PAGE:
As was normal for German art song, Schumann did not specify a vocal range for Dichterliebe, and both tenor and baritone versions have long been available. The first performance, in 1844, was by a baritone, but many a great tenor has mastered the work, for example Fritz Wunderlich’s recording with Hubert Giesen in the 1960s. Wunderlich’s delicate, supple voice set the standard for every tenor who followed.

Daniel Kim may not be Fritz Wunderlich, but this experienced lyric tenor, who’s been performing on major world stages for 20 years, has a gentle, expressive voice that suits Heine’s poetic style. He is accompanied by Hugo Kim on this release from Seoul-based Audioguy Records that also includes Schumann’s Liederkreis, Op. 39.

Even in the very short “Aus meinen Tränen spriessen” (“From My Tears Spring”), you can hear the patient, clear phrasing. Kim’s voice occasionally suffers from worn edges, but his sensitive musicianship is the more important factor. Some of the credit for the recording’s sonic success goes to the Audioguy team, led by engineer and founder Jung-Hoon Choi, who created a naturalistic sound appropriate to this repertoire meant to be performed acoustically in the parlors of private homes.


Over the past couple of decades, there’s been a trend in classical music to rethink the whole business, blurring the lines between classical and other genres and pushing for greater accessibility and popularization. It’s also partly about shaking the dust and cobwebs off a body of work that’s moldering in sameness and giving it a new breath of life. Some of these experiments in revitalization are dreadful and some are revelatory, but I believe they’re all important if this music is going to survive into many future generations. Not surprisingly, a piece as canonic as Dichterliebe has earned the attention of such projects.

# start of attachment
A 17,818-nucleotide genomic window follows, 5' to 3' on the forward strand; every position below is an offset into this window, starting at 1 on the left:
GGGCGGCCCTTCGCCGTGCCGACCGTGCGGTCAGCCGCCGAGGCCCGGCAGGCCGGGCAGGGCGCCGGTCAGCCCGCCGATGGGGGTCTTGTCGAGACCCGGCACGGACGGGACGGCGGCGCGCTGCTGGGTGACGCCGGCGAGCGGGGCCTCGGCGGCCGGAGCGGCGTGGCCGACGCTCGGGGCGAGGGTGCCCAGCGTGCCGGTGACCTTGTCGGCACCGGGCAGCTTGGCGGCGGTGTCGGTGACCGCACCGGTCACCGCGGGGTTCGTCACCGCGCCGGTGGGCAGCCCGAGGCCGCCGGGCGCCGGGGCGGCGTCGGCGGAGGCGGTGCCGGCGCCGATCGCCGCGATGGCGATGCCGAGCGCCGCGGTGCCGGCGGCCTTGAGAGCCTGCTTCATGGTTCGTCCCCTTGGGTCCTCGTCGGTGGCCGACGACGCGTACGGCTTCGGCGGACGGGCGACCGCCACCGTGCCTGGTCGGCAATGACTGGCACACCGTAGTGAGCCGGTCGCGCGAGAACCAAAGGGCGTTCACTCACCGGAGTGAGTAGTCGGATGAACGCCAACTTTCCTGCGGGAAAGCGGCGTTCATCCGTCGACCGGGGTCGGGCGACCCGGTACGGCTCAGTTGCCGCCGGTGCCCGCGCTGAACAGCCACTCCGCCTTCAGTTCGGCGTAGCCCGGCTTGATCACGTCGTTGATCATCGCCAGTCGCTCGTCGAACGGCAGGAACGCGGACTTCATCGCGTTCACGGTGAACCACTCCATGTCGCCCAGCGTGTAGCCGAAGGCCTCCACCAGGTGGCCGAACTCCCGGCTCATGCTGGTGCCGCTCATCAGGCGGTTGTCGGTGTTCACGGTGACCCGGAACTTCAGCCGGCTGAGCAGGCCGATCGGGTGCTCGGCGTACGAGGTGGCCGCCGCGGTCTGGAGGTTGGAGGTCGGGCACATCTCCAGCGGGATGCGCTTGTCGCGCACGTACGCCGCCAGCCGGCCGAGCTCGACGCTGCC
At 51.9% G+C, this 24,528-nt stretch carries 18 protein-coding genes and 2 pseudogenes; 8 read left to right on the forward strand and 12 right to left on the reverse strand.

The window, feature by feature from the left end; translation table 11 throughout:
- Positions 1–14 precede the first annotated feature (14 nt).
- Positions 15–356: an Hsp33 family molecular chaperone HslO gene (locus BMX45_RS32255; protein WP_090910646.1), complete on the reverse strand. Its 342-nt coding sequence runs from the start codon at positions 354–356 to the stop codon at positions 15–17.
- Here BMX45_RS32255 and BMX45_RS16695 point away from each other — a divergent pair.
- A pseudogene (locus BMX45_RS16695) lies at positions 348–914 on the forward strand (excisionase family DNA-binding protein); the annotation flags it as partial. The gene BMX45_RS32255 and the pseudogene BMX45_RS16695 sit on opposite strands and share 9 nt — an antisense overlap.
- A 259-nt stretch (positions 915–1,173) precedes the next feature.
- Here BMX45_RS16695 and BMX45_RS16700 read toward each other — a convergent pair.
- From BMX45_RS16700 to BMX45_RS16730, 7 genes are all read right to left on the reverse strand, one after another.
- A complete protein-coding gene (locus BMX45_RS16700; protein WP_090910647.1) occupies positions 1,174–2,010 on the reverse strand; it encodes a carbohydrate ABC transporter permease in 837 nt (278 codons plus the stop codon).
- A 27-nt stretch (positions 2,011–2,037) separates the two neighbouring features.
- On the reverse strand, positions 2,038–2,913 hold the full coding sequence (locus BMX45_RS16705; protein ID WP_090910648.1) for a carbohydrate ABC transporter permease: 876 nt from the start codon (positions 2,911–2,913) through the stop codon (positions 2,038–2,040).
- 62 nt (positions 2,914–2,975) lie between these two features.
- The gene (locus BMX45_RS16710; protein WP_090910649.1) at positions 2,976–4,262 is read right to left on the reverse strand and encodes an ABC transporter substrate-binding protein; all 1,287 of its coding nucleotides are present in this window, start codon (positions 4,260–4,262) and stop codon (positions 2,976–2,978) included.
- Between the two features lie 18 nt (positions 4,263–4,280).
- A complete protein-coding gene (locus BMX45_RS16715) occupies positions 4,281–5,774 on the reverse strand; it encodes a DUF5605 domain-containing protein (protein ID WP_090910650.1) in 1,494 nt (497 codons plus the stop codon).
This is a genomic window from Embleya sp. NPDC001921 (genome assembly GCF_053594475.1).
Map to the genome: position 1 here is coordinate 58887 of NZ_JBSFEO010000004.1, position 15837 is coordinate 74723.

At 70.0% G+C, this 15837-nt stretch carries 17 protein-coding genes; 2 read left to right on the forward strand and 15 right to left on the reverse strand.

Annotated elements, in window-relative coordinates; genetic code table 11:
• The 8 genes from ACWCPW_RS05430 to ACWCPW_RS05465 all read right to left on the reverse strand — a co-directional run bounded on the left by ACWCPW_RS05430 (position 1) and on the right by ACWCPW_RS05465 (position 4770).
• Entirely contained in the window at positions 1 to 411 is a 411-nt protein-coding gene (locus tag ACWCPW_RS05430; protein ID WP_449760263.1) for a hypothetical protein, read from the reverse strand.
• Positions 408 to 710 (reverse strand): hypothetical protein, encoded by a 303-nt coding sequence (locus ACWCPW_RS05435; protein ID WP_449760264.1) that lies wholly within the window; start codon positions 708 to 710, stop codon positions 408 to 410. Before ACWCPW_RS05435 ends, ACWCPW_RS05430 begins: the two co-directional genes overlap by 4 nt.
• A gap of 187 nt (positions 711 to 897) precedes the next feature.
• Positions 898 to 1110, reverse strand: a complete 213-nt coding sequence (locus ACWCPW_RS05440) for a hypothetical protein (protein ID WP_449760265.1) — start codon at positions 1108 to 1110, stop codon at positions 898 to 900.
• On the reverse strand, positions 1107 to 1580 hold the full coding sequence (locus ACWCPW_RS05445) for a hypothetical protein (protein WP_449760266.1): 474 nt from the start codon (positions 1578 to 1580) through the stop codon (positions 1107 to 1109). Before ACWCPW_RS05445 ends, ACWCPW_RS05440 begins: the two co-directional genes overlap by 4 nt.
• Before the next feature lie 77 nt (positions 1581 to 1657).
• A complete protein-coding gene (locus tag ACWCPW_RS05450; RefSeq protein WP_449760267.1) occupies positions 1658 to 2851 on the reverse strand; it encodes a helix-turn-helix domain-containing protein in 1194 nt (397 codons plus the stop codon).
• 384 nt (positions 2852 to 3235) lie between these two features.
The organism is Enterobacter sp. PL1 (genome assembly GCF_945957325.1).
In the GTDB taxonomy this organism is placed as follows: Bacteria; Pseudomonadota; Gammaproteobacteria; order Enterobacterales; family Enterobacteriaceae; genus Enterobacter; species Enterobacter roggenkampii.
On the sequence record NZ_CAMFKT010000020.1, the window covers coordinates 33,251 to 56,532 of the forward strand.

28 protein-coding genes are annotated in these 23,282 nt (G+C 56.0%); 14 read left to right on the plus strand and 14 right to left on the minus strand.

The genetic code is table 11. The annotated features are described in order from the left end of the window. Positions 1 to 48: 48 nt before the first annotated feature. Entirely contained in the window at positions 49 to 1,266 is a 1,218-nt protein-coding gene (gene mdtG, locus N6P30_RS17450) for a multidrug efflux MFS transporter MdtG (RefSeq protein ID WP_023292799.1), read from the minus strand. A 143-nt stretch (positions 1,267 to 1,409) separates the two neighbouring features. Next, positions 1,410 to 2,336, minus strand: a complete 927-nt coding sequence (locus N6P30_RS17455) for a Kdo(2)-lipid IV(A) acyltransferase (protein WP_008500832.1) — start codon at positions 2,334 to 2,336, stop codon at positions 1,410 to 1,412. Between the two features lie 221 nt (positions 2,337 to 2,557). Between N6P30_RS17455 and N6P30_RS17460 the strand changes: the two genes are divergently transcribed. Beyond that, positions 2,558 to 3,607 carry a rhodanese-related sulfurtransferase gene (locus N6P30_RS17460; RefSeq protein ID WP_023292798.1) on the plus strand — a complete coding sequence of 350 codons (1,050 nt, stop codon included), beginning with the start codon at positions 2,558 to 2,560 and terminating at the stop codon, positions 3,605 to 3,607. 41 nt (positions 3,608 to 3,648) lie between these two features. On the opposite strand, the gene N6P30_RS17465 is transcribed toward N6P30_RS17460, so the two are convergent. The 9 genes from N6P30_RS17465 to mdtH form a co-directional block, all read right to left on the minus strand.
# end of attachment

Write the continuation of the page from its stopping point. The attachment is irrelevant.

One group that has experimented with Schumann is the Erlkings, named after the Goethe poem “Erlkönig,” famously set as an art song by Schubert, Beethoven, and others. The Erlkings, to quote their own PR, strive to rediscover great art song “through the lens of a modern musical vocabulary.” This includes English translations and an unusual instrumentation: voice, guitar, cello, tuba, and drums. Their recording of Dichterliebe on Rhythmic Dog Records deserves a listen. Purists, steel yourselves!